Another big question about the fate of shortened warheads
    Which of the parties and how to dispose and who destroys to zero
    1. Vard
      Vard 21 February 2018 07: 24 New
      +1
      In light of all this, the weapons-grade plutonium deal ... what's this?
      1. Ascetic
        Ascetic 21 February 2018 08: 50 New
        +5
        Quote: Vard
        In light of all this, the weapons-grade plutonium deal ... what's this?

        In October 2016 Putin by his decree suspended the deal.
    2. Ascetic
      Ascetic 21 February 2018 07: 36 New
      +6
      Quote: Bouncer
      Another big question about the fate of shortened warheads

      Here it is still important to consider TNW data for which there is no official. There is such an organization as the Stockholm International Peace Research Institute (SIPRI) which is involved in the calculation and analysis of the state of nuclear warheads. According to her data

      The United States has a significantly larger number of strategic nuclear weapons in storage (intended for ICBMs, SLBMs and strategic bombers). The United States, the institute indicates, out of 2,2 thousand warheads lying in warehouses in the country, only 150 are tactical nuclear bombs. In Russia, SIPRI notes, of the 2,35 thousand charges stored, the majority belong to tactical ones - 1,85 thousand. Thus, The United States has 2,05 thousand strategic charges in warehouses, while the Russian Federation has only 500, that is, four times less.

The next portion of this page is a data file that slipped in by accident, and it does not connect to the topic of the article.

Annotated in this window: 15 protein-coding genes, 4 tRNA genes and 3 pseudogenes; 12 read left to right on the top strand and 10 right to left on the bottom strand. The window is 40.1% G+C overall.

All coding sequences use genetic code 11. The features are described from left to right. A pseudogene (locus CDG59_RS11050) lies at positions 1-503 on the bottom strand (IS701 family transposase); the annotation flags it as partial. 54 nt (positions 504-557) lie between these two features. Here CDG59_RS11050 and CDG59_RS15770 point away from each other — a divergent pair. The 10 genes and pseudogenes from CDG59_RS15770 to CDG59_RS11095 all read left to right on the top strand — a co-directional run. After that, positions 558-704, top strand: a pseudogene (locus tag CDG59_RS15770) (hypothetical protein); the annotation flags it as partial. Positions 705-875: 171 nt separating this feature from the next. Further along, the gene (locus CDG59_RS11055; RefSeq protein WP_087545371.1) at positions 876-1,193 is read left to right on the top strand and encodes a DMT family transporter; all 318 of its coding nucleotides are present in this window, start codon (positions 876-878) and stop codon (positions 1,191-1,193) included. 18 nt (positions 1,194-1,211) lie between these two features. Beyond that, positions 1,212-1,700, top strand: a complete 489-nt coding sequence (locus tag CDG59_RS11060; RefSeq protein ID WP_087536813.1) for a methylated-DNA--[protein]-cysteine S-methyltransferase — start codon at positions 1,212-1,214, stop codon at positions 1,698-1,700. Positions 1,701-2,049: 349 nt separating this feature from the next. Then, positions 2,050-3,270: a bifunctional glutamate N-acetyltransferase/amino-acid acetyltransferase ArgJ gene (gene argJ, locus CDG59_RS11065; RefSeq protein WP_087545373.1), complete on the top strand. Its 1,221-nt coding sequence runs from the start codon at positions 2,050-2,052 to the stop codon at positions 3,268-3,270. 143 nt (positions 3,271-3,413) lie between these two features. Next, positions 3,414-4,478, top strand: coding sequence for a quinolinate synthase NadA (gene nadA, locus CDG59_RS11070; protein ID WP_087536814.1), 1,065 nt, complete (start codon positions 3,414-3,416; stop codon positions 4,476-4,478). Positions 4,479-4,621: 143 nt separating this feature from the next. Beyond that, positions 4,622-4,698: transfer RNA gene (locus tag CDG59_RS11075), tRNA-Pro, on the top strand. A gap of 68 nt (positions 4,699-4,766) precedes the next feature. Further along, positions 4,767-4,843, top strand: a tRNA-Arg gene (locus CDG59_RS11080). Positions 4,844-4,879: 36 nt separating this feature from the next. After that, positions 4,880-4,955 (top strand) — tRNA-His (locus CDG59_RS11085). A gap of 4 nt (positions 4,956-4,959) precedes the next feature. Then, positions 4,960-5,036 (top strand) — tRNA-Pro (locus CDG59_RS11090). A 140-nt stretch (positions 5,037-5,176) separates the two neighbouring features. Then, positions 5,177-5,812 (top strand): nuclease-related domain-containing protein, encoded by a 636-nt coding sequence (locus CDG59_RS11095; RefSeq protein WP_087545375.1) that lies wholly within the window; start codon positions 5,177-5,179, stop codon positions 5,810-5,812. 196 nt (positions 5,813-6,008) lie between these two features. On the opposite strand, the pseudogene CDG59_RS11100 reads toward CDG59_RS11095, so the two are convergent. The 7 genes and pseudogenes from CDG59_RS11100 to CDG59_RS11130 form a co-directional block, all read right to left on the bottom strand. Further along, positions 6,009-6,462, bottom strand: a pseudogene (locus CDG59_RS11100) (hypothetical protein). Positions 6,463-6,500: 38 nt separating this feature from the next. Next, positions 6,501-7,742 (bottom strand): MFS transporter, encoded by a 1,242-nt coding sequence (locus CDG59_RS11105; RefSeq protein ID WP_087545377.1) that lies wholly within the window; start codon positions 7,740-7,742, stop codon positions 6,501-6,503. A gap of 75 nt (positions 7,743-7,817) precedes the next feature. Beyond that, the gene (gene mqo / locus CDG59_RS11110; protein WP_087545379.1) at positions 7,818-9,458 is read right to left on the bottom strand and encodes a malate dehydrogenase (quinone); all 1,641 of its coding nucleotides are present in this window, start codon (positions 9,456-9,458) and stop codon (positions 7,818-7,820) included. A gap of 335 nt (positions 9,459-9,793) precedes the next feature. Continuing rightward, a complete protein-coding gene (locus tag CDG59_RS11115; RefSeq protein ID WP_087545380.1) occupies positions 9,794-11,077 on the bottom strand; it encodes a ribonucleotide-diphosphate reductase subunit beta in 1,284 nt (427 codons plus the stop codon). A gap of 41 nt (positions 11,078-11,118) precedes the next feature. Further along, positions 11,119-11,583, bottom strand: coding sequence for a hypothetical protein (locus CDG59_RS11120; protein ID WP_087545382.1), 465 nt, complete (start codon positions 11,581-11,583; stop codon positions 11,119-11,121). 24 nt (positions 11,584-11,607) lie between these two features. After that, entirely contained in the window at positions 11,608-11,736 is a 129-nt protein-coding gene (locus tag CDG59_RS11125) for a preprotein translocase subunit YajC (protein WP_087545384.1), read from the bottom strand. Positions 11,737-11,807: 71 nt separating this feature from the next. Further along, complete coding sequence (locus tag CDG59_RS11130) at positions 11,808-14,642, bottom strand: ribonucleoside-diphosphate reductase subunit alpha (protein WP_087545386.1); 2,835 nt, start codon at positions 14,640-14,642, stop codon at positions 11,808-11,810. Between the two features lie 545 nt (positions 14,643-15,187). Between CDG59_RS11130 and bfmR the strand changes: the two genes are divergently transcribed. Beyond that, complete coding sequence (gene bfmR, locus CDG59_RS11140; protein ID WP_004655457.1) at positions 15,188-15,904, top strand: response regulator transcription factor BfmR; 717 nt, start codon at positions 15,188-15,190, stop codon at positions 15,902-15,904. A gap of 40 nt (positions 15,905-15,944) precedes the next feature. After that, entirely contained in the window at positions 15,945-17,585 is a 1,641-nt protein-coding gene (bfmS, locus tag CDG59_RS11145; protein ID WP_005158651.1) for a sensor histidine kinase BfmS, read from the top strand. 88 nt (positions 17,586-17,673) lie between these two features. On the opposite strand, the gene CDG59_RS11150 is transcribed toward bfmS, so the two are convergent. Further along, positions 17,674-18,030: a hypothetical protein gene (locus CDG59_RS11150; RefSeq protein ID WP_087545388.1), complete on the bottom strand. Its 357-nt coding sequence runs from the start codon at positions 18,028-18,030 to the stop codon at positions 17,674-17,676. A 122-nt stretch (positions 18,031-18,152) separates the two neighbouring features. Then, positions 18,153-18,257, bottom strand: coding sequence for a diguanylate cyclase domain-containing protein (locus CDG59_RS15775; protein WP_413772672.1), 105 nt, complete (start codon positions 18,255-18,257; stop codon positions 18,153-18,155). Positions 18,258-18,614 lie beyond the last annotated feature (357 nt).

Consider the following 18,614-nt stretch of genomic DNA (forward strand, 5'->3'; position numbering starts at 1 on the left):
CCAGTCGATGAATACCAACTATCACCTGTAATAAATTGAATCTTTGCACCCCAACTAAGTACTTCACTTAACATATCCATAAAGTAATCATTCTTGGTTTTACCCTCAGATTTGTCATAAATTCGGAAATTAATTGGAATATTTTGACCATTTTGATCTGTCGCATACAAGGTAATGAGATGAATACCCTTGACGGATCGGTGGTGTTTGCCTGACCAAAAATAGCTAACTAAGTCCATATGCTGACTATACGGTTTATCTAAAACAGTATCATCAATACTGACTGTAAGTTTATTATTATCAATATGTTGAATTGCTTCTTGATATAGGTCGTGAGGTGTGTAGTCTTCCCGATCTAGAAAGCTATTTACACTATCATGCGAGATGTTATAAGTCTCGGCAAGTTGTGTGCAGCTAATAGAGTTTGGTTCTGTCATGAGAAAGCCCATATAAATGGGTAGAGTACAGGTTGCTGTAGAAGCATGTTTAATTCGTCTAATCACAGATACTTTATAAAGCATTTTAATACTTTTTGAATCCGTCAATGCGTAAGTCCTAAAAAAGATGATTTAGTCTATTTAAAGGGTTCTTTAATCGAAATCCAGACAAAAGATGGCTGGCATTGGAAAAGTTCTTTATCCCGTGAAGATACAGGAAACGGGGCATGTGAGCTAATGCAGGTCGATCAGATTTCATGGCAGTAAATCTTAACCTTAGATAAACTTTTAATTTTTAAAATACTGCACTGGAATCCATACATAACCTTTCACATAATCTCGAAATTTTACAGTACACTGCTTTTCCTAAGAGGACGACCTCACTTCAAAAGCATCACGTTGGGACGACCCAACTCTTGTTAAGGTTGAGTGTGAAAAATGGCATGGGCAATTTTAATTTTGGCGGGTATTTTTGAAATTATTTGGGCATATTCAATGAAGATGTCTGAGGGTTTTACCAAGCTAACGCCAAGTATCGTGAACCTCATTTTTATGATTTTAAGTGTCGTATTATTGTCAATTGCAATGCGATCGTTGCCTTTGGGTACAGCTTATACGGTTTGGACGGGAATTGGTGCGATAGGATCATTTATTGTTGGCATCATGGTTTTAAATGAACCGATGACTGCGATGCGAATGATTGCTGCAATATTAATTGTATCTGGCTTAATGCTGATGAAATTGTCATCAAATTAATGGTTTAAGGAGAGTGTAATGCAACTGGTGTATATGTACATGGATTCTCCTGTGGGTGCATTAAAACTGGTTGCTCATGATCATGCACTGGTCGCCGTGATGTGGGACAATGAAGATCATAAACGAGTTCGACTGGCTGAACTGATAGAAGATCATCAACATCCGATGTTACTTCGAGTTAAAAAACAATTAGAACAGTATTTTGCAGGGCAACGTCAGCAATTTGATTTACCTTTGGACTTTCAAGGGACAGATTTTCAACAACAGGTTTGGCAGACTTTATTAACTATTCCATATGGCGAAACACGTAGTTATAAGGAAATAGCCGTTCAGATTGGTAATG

link
      1. lwxx
        lwxx 21 February 2018 10: 13 New
        +4
        I will add. The treaty does not take into account nuclear charges and carriers of other NATO countries. Therefore, things are even worse.
        1. AUL
          AUL 21 February 2018 11: 54 New
          +5
          I'll add more. The agreement is not linked to the development of missile defense systems, and this is a very significant factor!
        2. Star
          Star 24 February 2018 12: 52 New
          +2
          Yes and yes, do not forget about the superior number of NATO bases and personnel.
      2. tihonmarine
        tihonmarine 25 February 2018 12: 04 New
        +1
        Any international organization is always under someone’s “roof”, and SIPRI is no exception, but who pays and orders music.
    3. siberalt
      siberalt 21 February 2018 17: 24 New
      +2
      They wouldn’t have destroyed earlier under START-3, then they would have written off for dilapidation. We then saved money on maintenance; now we are introducing a new one. Here, whatever one may say, you need to consider the pros and cons. winked
  2. Lieutenant Teterin
    Lieutenant Teterin 21 February 2018 11: 09 New
    +5
    In modern conditions, the treaties of both strategic offensive arms and the elimination of the INF Treaty are hopelessly outdated. The Nuclear Club only officially has 5 states, of which only 2 — the Russian Federation and the USA have signed these agreements. Other nuclear weapons possessing states are in fact free to dispose of nuclear weapons delivery vehicles as they please and, if, for example, the nuclear arsenal of France or Britain does not cause particular concern here — these states will simply not pull out a massive increase, then the question of the state of similar weapons in China raises a certain interest. To this day, the Chinese are armed with short- and medium-range missiles, and the size of the Chinese nuclear weapons is still unknown, which in itself is a potentially destabilizing factor in relations between the states of the "nuclear club" and puts the RF and the USA, which signed the START treaties, in an obviously unequal position and INF.
    1. siberalt
      siberalt 21 February 2018 18: 39 New
      0